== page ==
Employees Rally to Help After Harvey
Little did Erik Verduzco know, he would become a first responder—pulling people from high water, shuttling them to a nearby shelter, providing comfort.
After all, he was just trying to make his eight-mile drive to Halff’s Houston office to see what kind of shape the building was in while Hurricane Harvey was dumping more rain on parts of Southeast Texas than anyone had ever seen. He saw an immediate need to help.
“My brother and I just started shuttling people in his truck,” said Verduzco, a production manager in Halff’s Transportation practice. “We were helping them out of the high water before the actual first responders got into that area (around the office). There were certain areas where people had high water, but they had electricity, so they were staying. Once they lost power, they started coming out.”
Erik’s story is just one of many among the Halff family. Over the last two and a half weeks, Halff employees have assisted with citizen and pet rescues, delivered sandbags, volunteered at shelters, hosted displaced Houstonians in their own homes, donated food and clothing, and begun to demo and clean up flood-ravaged homes where water has receded. They have assisted FEMA and the U.S. Army Corps of Engineers with critical data to analyze the storm’s impact, and also planned emergency repairs.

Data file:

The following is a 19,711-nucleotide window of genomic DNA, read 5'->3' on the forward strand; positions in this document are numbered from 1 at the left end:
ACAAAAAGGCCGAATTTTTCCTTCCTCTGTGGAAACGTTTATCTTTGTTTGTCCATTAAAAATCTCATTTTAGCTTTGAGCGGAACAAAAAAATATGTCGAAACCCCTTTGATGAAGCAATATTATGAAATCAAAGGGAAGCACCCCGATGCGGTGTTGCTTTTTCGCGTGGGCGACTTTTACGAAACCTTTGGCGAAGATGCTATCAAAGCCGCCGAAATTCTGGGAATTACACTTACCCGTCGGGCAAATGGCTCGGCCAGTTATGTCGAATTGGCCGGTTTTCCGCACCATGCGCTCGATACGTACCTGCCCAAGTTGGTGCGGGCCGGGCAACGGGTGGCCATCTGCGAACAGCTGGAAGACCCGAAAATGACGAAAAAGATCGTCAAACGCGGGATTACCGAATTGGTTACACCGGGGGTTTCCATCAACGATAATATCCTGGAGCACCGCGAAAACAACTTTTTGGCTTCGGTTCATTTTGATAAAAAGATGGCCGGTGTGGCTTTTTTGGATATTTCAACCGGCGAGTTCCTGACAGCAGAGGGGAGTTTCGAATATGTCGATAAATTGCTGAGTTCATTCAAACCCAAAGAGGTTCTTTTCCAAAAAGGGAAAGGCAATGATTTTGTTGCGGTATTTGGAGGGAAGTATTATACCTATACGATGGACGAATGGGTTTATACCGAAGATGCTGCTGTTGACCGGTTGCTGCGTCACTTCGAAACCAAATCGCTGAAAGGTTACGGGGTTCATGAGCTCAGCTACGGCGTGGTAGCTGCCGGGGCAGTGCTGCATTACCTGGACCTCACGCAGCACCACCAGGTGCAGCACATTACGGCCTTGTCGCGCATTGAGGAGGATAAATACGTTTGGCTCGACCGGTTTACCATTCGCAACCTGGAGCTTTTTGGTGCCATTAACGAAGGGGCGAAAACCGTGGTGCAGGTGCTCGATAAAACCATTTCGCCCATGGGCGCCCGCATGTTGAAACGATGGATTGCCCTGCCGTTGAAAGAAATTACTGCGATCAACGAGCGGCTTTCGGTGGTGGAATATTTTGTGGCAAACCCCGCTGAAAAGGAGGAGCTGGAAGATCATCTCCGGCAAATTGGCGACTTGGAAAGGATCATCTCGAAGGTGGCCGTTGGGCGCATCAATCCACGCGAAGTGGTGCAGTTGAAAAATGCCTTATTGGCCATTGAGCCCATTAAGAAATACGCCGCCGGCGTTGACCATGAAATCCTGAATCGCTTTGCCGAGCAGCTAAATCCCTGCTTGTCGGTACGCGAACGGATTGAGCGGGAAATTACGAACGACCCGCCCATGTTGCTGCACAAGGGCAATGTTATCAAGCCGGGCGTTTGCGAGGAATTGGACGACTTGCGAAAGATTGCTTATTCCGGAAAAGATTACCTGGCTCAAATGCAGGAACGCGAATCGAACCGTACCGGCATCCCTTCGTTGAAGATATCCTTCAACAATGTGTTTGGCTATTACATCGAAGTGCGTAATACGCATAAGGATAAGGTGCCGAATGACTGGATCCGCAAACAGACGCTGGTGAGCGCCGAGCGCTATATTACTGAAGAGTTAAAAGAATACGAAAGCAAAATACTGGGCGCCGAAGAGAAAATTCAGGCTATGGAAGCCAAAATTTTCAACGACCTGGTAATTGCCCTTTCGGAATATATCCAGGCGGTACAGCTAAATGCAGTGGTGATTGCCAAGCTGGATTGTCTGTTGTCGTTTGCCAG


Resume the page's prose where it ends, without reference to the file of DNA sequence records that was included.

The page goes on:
Unfortunately, the initial high winds from the hurricane and the resulting flooding have greatly impacted some Halff employees who haven’t been able to return to work. The Houston office was without power and closed for about two weeks.
“People are wanting to get back doing something,” Houston Operations Manager James Baker said. “Most of our projects here are local, so (clients) are not pushing hard for us to get things out right now. There may be a couple of projects that change in scope, especially on the landscape architecture side, because of areas devastated by the flood.
“There has been a lot of help out of the Fort Worth office and other Halff offices to help us keep projects going and handle emergency questions that came up from Harris County Flood Control District (HCFCD) and other agencies.”